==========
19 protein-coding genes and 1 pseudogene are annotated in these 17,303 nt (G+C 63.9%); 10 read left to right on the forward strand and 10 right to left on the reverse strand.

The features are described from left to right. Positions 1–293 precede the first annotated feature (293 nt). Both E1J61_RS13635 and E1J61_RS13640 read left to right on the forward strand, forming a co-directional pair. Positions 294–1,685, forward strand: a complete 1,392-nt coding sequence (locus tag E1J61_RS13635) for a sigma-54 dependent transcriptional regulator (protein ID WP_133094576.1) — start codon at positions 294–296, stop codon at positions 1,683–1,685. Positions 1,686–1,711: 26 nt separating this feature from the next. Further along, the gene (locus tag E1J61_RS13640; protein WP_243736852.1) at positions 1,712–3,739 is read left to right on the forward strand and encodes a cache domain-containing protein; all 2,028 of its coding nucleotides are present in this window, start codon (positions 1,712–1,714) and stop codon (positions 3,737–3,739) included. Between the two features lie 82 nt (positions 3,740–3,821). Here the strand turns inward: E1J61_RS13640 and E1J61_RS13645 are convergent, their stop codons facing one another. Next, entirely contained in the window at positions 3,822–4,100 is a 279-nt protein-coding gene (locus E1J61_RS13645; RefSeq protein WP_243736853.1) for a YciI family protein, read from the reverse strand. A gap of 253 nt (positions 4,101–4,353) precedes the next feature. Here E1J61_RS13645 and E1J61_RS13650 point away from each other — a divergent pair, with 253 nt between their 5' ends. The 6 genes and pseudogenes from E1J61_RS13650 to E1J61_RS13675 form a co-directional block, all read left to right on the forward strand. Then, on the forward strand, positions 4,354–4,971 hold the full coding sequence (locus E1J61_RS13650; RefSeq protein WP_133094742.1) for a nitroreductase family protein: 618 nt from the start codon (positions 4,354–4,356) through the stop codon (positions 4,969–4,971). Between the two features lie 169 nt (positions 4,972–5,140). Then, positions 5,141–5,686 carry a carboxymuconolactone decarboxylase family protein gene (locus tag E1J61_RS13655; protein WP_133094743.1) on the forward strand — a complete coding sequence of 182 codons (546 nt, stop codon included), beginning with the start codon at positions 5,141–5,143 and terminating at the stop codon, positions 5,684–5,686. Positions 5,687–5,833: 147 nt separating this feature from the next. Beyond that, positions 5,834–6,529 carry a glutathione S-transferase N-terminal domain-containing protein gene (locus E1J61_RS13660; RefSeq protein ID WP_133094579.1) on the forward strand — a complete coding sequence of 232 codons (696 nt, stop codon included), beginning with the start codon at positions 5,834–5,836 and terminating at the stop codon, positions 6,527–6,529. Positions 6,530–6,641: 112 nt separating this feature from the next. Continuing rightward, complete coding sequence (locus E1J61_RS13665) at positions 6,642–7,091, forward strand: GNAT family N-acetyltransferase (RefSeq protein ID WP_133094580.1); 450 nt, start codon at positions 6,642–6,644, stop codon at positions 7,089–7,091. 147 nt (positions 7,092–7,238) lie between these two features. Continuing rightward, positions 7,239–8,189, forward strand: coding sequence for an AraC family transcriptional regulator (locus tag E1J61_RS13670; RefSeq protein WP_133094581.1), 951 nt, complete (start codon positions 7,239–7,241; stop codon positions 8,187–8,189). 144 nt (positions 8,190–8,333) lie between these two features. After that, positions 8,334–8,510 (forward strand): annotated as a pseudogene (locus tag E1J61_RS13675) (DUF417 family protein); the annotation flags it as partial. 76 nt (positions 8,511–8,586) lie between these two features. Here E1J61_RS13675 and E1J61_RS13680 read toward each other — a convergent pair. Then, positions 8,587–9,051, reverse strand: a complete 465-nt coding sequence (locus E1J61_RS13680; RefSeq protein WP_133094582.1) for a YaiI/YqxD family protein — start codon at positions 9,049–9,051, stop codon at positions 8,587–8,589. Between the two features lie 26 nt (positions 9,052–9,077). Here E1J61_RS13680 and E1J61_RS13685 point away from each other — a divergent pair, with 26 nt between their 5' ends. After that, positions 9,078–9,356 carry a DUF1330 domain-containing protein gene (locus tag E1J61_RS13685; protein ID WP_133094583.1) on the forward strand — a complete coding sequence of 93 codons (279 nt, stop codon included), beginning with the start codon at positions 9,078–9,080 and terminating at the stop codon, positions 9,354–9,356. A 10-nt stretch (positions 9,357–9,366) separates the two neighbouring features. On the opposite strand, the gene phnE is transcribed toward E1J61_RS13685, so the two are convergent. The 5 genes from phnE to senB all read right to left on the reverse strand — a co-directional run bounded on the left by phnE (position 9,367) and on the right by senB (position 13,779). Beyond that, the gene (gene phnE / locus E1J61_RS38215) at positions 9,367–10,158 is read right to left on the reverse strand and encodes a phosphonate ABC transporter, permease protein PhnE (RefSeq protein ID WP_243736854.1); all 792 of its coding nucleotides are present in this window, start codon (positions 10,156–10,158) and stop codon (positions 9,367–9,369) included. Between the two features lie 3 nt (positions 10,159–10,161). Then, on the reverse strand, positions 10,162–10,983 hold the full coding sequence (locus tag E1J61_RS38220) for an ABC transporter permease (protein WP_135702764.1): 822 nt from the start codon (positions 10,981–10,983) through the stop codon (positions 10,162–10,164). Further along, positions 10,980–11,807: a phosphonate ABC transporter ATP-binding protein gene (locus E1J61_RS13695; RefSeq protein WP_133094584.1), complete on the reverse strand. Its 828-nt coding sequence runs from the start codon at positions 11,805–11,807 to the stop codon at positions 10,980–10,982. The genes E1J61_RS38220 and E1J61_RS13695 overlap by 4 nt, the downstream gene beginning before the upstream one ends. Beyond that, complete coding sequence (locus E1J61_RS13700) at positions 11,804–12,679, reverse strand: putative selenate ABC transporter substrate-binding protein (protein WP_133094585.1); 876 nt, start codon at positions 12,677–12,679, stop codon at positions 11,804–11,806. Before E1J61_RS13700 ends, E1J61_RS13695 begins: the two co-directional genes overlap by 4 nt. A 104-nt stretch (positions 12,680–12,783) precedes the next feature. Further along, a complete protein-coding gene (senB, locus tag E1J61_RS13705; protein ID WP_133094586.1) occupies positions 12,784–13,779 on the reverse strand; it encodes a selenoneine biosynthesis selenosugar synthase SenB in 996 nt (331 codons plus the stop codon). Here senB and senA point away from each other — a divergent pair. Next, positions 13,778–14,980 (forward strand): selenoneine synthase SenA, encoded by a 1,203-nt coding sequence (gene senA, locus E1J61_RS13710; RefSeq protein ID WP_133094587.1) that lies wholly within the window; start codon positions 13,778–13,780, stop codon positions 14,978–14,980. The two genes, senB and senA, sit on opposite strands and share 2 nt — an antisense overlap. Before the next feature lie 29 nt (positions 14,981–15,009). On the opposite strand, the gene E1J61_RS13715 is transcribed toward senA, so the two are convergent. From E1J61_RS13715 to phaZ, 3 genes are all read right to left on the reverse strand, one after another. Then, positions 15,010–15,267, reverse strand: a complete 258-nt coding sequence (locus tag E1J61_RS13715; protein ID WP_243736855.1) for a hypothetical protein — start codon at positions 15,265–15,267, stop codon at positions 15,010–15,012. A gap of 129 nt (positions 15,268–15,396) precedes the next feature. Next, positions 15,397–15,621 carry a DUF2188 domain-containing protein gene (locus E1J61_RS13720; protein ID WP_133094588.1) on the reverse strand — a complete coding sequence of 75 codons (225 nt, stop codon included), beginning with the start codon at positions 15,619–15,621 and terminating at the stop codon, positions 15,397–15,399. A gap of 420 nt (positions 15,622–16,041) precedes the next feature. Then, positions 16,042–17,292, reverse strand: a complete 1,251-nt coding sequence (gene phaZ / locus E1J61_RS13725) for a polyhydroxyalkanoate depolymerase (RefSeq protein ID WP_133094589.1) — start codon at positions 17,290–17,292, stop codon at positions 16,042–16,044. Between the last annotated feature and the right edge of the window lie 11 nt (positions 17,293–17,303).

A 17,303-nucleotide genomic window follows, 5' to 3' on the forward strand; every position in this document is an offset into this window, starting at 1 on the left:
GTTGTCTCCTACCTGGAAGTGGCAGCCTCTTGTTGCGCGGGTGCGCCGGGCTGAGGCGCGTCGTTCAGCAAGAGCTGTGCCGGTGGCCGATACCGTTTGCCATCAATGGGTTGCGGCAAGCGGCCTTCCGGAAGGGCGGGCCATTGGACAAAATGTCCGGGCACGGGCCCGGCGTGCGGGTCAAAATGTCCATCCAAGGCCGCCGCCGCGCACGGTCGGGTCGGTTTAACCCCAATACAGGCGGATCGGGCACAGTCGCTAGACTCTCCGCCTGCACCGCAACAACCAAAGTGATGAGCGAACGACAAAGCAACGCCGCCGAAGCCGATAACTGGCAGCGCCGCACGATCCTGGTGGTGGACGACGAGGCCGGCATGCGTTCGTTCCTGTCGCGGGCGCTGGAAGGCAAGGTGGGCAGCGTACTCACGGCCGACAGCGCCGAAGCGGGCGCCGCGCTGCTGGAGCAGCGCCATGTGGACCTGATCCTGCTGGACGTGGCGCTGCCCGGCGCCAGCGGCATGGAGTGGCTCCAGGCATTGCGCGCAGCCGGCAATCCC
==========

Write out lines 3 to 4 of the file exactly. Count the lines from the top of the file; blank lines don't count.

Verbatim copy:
A 17,303-nucleotide genomic window follows, 5' to 3' on the forward strand; every position in this document is an offset into this window, starting at 1 on the left:
GTTGTCTCCTACCTGGAAGTGGCAGCCTCTTGTTGCGCGGGTGCGCCGGGCTGAGGCGCGTCGTTCAGCAAGAGCTGTGCCGGTGGCCGATACCGTTTGCCATCAATGGGTTGCGGCAAGCGGCCTTCCGGAAGGGCGGGCCATTGGACAAAATGTCCGGGCACGGGCCCGGCGTGCGGGTCAAAATGTCCATCCAAGGCCGCCGCCGCGCACGGTCGGGTCGGTTTAACCCCAATACAGGCGGATCGGGCACAGTCGCTAGACTCTCCGCCTGCACCGCAACAACCAAAGTGATGAGCGAACGACAAAGCAACGCCGCCGAAGCCGATAACTGGCAGCGCCGCACGATCCTGGTGGTGGACGACGAGGCCGGCATGCGTTCGTTCCTGTCGCGGGCGCTGGAAGGCAAGGTGGGCAGCGTACTCACGGCCGACAGCGCCGAAGCGGGCGCCGCGCTGCTGGAGCAGCGCCATGTGGACCTGATCCTGCTGGACGTGGCGCTGCCCGGCGCCAGCGGCATGGAGTGGCTCCAGGCATTGCGCGCAGCCGGCAATCCC